Passages and their planning consist of the three Ds: departure, duration and destination, but they must include the factors mentioned under voyage planning: understanding currents, and a long-term overview of wind trends. It’s important to bear in mind the general wind trend if the passage is five days or over, because though the specific forecast may deviate from the prevailing, or expected pattern, there will be a high probability it will revert to the norm at some point during the passage...
Wind pilots provide a pattern of wind direction, but they are a historic record of wind direction and strength. They are by no means a forecast.
In recent years I have noticed much greater variations from the wind pilot’s historic data, as global warming affects the world’s climate, a factor that therefore needs to be borne in mind.
We now need to consider weather forecast charts, to see how the weather systems impacting our passage are moving, and their strengths and directions.
Start looking at the weather charts 10-14 days before departure to get a feel of how the weather systems are developing, then plan an intended route a day or two before actual departure. As the passage progresses, check the weather charts daily and modify the route accordingly to take account of forecast changes.
It’s important to remember it is a forecast not a guarantee of weather to come. It will not show very local weather variations, such as small intense thunderstorms, so be wary especially in the tropics. A squally thunderstorm can creep up on you, suddenly increasing winds from five to 40 knots in just minutes, then be gone again 20 minutes later. If you get caught with your cruising chute up you will get it down again but perhaps in more than one piece.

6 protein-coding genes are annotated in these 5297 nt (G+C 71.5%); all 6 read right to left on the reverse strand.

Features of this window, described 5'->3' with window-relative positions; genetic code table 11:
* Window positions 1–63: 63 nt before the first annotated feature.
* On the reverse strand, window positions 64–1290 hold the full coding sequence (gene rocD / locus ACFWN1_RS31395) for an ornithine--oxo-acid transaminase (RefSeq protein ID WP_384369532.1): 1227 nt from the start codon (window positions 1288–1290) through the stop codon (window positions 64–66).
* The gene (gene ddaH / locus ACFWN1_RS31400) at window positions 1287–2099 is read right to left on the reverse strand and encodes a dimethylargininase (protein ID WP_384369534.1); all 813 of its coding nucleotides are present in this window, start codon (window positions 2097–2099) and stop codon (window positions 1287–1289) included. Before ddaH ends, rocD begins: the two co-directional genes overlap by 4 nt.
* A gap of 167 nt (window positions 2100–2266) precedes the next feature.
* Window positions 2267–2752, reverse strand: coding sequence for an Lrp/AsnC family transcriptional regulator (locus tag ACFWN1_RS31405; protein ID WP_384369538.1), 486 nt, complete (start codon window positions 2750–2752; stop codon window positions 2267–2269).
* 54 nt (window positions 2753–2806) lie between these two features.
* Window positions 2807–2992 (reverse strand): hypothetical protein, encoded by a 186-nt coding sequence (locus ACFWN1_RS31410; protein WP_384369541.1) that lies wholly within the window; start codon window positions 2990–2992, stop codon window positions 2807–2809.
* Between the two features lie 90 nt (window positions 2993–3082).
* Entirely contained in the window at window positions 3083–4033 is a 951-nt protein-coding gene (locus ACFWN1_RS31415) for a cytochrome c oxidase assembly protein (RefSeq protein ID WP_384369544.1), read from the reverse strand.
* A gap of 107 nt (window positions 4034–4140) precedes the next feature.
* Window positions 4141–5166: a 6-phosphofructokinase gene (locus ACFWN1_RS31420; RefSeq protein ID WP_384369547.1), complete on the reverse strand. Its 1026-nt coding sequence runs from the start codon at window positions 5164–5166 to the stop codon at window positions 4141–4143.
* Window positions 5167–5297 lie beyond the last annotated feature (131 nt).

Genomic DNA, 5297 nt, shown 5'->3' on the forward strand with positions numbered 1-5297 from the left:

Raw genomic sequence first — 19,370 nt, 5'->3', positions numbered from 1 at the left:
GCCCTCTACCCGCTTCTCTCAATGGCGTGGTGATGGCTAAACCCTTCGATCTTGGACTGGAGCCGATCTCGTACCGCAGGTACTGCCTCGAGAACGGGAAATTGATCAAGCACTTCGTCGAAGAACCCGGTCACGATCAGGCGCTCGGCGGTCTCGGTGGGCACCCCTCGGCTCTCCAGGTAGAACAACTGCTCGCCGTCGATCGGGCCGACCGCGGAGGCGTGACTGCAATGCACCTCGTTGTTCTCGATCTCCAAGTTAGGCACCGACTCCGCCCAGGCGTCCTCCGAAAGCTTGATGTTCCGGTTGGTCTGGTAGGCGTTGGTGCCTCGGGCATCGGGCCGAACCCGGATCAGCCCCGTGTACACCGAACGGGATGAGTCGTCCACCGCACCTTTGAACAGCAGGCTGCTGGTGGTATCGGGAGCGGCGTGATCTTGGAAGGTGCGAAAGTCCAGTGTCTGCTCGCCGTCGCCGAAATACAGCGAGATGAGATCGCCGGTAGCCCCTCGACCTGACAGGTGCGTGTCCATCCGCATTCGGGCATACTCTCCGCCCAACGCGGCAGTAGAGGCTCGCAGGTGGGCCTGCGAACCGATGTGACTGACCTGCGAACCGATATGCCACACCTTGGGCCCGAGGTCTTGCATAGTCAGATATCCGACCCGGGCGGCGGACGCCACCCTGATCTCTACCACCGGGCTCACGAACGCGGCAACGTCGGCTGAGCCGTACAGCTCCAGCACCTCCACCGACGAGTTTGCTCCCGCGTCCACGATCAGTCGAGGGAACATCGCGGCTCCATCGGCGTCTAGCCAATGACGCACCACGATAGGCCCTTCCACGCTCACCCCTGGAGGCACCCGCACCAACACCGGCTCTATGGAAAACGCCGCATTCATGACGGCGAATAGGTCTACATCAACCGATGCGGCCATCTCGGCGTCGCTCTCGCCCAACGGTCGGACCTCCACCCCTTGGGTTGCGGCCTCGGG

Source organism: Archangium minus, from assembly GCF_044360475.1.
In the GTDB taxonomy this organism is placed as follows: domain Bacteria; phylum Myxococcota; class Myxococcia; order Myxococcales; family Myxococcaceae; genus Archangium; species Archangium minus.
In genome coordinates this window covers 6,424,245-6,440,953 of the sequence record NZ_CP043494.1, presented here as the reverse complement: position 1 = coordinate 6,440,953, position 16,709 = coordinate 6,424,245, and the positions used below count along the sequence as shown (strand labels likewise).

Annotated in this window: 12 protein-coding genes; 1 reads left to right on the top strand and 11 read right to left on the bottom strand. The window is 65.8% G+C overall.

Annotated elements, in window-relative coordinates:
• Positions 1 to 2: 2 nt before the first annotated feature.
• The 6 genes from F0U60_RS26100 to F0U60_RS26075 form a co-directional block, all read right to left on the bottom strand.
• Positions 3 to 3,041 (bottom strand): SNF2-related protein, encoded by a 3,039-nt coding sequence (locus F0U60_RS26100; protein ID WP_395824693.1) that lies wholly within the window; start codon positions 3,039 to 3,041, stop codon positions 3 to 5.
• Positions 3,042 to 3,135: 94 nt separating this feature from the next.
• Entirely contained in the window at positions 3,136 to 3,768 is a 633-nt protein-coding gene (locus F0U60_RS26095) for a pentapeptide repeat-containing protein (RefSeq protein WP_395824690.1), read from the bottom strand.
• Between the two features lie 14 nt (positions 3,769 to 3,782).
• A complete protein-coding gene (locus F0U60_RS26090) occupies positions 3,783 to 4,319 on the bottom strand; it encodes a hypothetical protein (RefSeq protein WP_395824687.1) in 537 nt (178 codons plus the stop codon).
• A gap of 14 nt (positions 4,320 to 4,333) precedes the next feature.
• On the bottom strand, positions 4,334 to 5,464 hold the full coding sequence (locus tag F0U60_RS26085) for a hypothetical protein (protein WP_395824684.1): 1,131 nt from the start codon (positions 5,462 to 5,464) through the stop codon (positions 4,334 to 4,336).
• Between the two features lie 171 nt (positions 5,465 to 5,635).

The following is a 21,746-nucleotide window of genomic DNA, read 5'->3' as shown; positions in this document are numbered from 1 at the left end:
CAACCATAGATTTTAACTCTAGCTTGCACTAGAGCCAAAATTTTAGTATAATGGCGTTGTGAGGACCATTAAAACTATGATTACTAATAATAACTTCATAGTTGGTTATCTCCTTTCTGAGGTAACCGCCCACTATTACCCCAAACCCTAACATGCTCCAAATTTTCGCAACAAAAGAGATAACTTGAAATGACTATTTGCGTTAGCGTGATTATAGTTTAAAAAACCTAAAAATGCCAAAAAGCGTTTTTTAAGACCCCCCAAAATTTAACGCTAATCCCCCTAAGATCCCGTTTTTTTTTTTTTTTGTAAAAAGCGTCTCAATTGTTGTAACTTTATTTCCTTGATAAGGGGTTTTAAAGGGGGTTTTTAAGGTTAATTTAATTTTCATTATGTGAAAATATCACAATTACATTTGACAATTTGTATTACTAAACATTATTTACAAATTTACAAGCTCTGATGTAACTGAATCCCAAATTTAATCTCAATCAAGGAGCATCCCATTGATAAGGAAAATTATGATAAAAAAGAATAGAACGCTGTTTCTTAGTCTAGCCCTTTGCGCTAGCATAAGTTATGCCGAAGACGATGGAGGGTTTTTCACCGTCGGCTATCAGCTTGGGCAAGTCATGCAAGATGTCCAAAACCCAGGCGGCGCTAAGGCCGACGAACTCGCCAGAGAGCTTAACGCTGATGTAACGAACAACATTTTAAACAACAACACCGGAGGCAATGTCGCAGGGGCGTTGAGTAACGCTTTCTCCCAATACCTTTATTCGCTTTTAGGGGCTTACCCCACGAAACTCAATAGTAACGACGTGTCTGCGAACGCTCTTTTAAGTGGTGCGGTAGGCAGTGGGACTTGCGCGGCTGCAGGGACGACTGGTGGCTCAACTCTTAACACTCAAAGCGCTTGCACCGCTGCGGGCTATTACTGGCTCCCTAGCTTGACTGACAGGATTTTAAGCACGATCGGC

As a rule of thumb, you can expect 90–95% accuracy for a forecast over the next 24 hours. This reduces to 75- 80% in the following 48 hours and to 60-65% for 72 hours; 40-50% for 96 hours and 25-30% for 120 hours.
If your passage plan takes you along a coast ensure you have a pilot guide or a large scale wind pilot to make sense of local wind patterns and variations.
Kraken Yachts’ partner in offshore communications, Ed Wildgoose, Mailasail’s managing director talked to me about the satellite, phone systems and weather forecast suppliers that are available to keep the bluewater cruiser informed anywhere in the world. Communication options, GRIB file providers and GRIB file viewers is a complex subject that merits an article in its own right. Still, I cannot stress enough the benefits of satellite communication especially for up-to-date weather forecasting and cyclone tracking. I consider sat comm connection as safety equipment second only to a life-raft, and a very close second at that.
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